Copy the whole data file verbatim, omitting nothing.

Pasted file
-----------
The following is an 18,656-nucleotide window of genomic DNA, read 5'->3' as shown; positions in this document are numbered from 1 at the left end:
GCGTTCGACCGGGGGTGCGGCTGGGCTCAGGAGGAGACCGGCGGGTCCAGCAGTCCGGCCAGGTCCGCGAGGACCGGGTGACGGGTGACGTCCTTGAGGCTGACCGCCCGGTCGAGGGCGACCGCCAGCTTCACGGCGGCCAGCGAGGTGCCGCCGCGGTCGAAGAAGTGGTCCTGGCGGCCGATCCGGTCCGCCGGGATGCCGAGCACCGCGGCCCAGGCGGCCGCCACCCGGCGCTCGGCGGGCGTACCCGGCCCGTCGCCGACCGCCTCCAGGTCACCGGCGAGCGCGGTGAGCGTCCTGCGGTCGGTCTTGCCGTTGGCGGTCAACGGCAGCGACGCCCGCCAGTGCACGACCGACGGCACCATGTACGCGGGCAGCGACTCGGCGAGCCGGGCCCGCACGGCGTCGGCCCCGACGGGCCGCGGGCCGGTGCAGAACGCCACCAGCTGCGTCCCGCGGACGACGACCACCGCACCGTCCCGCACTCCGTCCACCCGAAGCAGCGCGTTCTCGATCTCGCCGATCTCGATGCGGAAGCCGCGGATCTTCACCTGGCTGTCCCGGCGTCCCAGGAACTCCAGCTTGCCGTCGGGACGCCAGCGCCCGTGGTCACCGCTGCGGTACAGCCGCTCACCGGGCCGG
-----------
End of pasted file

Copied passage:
The following is an 18,656-nucleotide window of genomic DNA, read 5'->3' as shown; positions in this document are numbered from 1 at the left end:
GCGTTCGACCGGGGGTGCGGCTGGGCTCAGGAGGAGACCGGCGGGTCCAGCAGTCCGGCCAGGTCCGCGAGGACCGGGTGACGGGTGACGTCCTTGAGGCTGACCGCCCGGTCGAGGGCGACCGCCAGCTTCACGGCGGCCAGCGAGGTGCCGCCGCGGTCGAAGAAGTGGTCCTGGCGGCCGATCCGGTCCGCCGGGATGCCGAGCACCGCGGCCCAGGCGGCCGCCACCCGGCGCTCGGCGGGCGTACCCGGCCCGTCGCCGACCGCCTCCAGGTCACCGGCGAGCGCGGTGAGCGTCCTGCGGTCGGTCTTGCCGTTGGCGGTCAACGGCAGCGACGCCCGCCAGTGCACGACCGACGGCACCATGTACGCGGGCAGCGACTCGGCGAGCCGGGCCCGCACGGCGTCGGCCCCGACGGGCCGCGGGCCGGTGCAGAACGCCACCAGCTGCGTCCCGCGGACGACGACCACCGCACCGTCCCGCACTCCGTCCACCCGAAGCAGCGCGTTCTCGATCTCGCCGATCTCGATGCGGAAGCCGCGGATCTTCACCTGGCTGTCCCGGCGTCCCAGGAACTCCAGCTTGCCGTCGGGACGCCAGCGCCCGTGGTCACCGCTGCGGTACAGCCGCTCACCGGGCCGG